Results from the Q-FISH image analysis of HCEC in ex vivo corneas and of isolated single cells were similar and showed no significant difference in telomere length between cells in the central and peripheral area among either age group or between age groups. The average telomere length of HCEC has been reported to be 10-15 kb [30,31]. Although our results only indicate relative telomere lengths, the values for HCEC were between those of CCL185 cells and 1301 cells, suggesting that their telomere lengths are not critically short. The method used in our current studies would not have been sufficiently sensitive to detect small changes in telomere length in individual cells and the sample size may not have been large enough to demonstrate statistical significance.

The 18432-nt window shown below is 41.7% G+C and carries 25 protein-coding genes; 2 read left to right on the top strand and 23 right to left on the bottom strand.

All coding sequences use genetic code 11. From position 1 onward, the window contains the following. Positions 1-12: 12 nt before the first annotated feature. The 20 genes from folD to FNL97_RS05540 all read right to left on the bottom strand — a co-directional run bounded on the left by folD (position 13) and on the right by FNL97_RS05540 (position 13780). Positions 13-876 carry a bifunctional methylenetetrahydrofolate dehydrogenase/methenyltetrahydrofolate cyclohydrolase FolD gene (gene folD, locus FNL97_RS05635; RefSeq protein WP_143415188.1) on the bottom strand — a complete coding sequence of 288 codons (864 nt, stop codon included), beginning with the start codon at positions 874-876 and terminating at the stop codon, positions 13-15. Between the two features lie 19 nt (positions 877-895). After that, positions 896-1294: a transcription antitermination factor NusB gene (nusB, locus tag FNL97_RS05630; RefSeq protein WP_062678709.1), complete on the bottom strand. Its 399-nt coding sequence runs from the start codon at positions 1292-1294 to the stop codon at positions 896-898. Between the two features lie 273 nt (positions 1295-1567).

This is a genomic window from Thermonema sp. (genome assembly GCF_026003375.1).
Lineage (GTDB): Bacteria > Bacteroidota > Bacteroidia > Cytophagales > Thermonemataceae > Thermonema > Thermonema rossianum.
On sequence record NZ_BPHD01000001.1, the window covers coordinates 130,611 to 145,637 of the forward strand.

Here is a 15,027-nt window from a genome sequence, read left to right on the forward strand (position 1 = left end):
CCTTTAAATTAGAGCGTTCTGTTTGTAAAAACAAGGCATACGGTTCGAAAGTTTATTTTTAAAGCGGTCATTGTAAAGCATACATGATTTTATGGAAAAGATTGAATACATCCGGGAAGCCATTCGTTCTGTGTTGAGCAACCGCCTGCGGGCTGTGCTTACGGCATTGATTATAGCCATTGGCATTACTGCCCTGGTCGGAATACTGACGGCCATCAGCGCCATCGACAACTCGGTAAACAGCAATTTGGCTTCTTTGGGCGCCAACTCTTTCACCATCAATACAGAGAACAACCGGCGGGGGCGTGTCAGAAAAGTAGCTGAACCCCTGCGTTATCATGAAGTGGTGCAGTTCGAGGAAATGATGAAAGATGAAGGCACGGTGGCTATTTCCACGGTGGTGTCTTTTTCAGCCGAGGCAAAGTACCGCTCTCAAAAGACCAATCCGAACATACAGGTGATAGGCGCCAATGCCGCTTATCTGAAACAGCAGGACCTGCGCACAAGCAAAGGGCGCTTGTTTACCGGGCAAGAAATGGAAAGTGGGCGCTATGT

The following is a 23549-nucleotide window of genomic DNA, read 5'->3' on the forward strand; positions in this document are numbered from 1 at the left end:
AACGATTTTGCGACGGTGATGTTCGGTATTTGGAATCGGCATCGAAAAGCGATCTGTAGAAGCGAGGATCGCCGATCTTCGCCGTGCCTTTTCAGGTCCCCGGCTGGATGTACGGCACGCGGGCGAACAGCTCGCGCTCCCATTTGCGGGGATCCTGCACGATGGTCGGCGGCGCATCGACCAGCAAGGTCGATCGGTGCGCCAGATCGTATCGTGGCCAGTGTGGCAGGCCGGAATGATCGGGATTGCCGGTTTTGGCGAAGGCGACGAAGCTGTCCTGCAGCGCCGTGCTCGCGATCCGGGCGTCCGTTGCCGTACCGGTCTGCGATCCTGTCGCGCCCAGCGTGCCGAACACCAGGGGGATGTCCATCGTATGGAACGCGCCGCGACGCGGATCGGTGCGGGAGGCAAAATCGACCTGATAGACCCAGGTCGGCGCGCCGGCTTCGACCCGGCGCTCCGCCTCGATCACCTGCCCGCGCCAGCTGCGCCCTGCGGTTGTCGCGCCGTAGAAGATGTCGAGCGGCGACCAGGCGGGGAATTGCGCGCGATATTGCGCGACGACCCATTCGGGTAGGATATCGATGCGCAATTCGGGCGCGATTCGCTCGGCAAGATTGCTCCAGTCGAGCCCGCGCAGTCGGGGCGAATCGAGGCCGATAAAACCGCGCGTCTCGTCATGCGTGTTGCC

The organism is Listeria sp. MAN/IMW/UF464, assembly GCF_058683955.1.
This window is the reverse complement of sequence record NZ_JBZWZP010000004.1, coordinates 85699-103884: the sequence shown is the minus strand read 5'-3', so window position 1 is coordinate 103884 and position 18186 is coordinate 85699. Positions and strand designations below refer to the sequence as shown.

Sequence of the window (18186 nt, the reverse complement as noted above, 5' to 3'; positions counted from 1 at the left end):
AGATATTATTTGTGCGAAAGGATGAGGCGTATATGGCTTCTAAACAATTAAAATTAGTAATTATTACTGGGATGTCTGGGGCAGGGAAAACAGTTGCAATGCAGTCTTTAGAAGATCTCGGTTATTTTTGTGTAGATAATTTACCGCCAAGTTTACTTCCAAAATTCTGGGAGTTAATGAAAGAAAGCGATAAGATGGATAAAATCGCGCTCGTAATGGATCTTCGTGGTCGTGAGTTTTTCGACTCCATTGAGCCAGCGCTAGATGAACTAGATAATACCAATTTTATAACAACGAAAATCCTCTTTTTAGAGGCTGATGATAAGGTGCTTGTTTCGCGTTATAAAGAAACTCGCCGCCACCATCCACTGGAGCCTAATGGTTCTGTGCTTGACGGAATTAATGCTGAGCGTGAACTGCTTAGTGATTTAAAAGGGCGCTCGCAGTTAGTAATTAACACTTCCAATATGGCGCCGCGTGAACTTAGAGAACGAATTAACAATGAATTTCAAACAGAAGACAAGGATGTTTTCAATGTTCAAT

Egan, et al.  investigated the hypothesis that critically short telomeres limit the division of adult human corneal endothelium in vivo but demonstrated that adult HCEC retained long telomeres, indicating that the lack of proliferation was not due to critically short telomeres. Amano  obtained similar results. However, in both studies, average telomere lengths were measured in HCEC recovered from whole cornea and did not exclude the potential for heterogeneity in telomere length within the HCEC population. Studies by Schimmelpfennig  and Amann, et al.  have demonstrated the existence of topographical differences in the endothelium by showing that the density of HCEC in central endothelium is lower than in the periphery. Our laboratory has expanded the information regarding topographical differences in the endothelium by finding that central HCEC exhibit reduced proliferative capacity and increased senescence characteristics compared with peripheral cells, particularly in corneas from older donors. The fact that human corneal endothelium exhibits both age-associated and topographic differences related to proliferative capacity and senescence led us to further examine whether critically short telomeres might underlie the cause for these observed differences. The current studies provide important new information indicating that the age-related and topographic differences observed in HCEC are not due to replicative senescence caused by critically short telomeres. Together, the current results strongly suggest that these changes are due to stress-induced premature senescence (SIPS). Thus, in SIPS, cells retain proliferative potential based on telomere length but stop dividing due to inhibitory mechanisms activated by stress-induced damage. Ectopic expression of telomerase (hTERT) can prevent entrance of cells into replicative senescence by preventing the formation of critically short telomeres; however, SIPS cannot be overcome by ectopic hTERT expression [30,31]. Importantly, if the stress or stresses leading to SIPS in HCEC can be identified, it may be possible to develop treatments to prevent or reverse their effects, thus increasing the relative proliferative capacity of HCEC.